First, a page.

My most recent selection of random movies have no masterpieces. But they don’t have any stinkers either. Three out of the four get Bs, and the best only gets a B+
B+ I’m No Angel (1933)
In what I believe is probably Mae West’s best movie (I haven’t seen them all), she deals with carnies, lions, snooty millionaires, crooks, and a very young and sexy Cary Grant. Mae West – the character, not the human being – isn’t entirely about sex. To a large degree, she’s about knocking down the rich, the snooty, and the hypocritical. The final act takes place in a very funny and unlikely court. She’s suing Grant, and has the judge and all-male jury eating out of her hands. As she says in the movie, “It’s not the men in your life; it’s the life in your men.” That line, and the entire screenplay, were written by West.
B Bad Santa (2003)
This R-rated movie uses classical music brilliantly for comic effect in ways I never saw before. Other than that, it’s a very dark comedy that goes wrong when it tries to be sentimental. Billy Bob Thornton plays a deeply alcoholic department store Santa with tendencies to swear at the children and pee on his chair. But that’s just a front. He and his sidekick (little person Tony Cox) rob from the stores they work at. I’m not talking about pilfering, but safe cracking. Things change when the drunken Santa falls in with a troubled and bullied boy. At first, Santa plans to rob the kid’s house, but soon he becomes a father figure to a kid without other parental figures.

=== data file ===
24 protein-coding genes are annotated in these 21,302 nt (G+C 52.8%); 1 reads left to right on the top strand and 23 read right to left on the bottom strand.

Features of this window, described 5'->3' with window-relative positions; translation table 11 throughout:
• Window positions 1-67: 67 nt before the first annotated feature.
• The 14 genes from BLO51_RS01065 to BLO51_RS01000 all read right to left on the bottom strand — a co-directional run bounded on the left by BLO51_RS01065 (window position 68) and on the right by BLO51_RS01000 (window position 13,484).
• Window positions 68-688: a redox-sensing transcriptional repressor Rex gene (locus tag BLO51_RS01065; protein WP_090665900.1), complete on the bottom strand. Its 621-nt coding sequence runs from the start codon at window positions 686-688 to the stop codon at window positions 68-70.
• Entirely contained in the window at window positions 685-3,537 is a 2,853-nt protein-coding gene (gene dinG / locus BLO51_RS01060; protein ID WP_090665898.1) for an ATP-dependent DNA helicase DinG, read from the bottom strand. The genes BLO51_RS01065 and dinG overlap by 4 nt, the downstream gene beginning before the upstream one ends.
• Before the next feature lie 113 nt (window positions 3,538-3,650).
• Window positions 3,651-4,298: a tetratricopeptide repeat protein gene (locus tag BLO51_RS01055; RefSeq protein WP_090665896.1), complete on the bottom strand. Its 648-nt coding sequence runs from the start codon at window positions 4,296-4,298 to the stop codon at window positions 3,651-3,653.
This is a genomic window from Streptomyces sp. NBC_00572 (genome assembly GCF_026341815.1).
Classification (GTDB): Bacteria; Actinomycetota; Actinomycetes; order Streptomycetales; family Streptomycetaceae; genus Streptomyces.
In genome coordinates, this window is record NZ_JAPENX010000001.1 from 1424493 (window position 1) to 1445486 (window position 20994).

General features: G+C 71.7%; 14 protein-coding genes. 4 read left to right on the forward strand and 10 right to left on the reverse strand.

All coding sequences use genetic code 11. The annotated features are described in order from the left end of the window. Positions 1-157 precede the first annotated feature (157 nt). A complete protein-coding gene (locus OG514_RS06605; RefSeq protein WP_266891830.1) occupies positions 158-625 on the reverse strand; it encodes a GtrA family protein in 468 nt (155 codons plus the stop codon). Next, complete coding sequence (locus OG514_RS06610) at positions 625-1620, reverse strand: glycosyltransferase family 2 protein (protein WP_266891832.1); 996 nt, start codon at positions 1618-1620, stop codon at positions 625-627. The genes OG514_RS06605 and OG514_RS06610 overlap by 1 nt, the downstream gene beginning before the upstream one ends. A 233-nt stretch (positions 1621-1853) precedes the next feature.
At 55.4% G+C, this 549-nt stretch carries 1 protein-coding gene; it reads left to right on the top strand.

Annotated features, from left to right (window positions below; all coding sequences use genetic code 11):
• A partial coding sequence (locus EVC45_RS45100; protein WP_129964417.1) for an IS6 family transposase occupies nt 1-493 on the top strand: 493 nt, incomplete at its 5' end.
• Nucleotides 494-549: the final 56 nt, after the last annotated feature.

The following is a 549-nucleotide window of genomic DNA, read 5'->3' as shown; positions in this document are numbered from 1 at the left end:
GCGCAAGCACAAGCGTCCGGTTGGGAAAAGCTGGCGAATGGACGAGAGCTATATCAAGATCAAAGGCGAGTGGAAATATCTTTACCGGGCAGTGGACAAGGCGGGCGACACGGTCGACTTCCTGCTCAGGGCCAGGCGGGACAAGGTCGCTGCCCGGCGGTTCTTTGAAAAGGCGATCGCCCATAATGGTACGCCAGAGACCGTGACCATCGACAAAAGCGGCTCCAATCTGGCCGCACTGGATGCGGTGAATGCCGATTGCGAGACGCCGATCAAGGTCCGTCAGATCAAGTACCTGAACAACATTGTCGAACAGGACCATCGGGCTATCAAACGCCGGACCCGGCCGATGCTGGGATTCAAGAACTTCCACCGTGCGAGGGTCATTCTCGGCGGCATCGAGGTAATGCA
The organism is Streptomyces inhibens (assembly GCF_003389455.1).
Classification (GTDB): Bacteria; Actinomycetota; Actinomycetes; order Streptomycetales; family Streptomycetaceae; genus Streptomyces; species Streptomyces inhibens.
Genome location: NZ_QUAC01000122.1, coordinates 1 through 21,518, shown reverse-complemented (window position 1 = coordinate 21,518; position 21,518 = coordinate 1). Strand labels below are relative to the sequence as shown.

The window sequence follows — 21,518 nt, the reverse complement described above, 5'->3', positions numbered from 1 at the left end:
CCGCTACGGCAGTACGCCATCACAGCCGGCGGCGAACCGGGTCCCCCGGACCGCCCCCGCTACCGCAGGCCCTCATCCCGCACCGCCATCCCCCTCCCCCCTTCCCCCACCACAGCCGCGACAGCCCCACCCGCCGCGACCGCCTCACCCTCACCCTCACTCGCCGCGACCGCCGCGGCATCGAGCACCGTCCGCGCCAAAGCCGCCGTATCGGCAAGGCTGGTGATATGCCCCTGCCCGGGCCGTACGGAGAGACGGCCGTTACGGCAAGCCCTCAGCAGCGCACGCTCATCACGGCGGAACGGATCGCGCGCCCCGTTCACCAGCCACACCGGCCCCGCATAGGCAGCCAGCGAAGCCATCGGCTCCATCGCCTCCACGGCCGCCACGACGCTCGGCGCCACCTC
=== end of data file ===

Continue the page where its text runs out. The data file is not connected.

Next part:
B Mank (2020)
Yes, it’s fun to watch David Fincher’s recreation of 1930s and early 40s Hollywood, even when the inaccuracies stick out. Gary Oldman plays Herman Mankiewicz, who wrote the Citizen Kane screenplay (or co-wrote depending on who you believe). The main story has Mank writing the script while two women take care of him. As one would assume in a film about Kane, the film has plenty of flashbacks – but this time, they’re about MGM in the 1930s. Shot in black and white to make it look like the movies of that time, but also in ‘scope to make it look modern.
B Black Peter (1964)
Milos Forman’s first feature-length film is at times hilarious, and yet the characters seem to be believable people. In one early, breath-takingly funny sequence clearly inspired by Buster Keaton, Peter shadows a suspected shoplifter. In another funny sequence, two teenagers yelling “ahoy!” (hello!) over and over to the ridiculous. And people’s reaction to a nude painting also generates laughs. But when this coming-of-age comedy tries to be serious, it loses its sense of urgency. Forman had much better work in his future.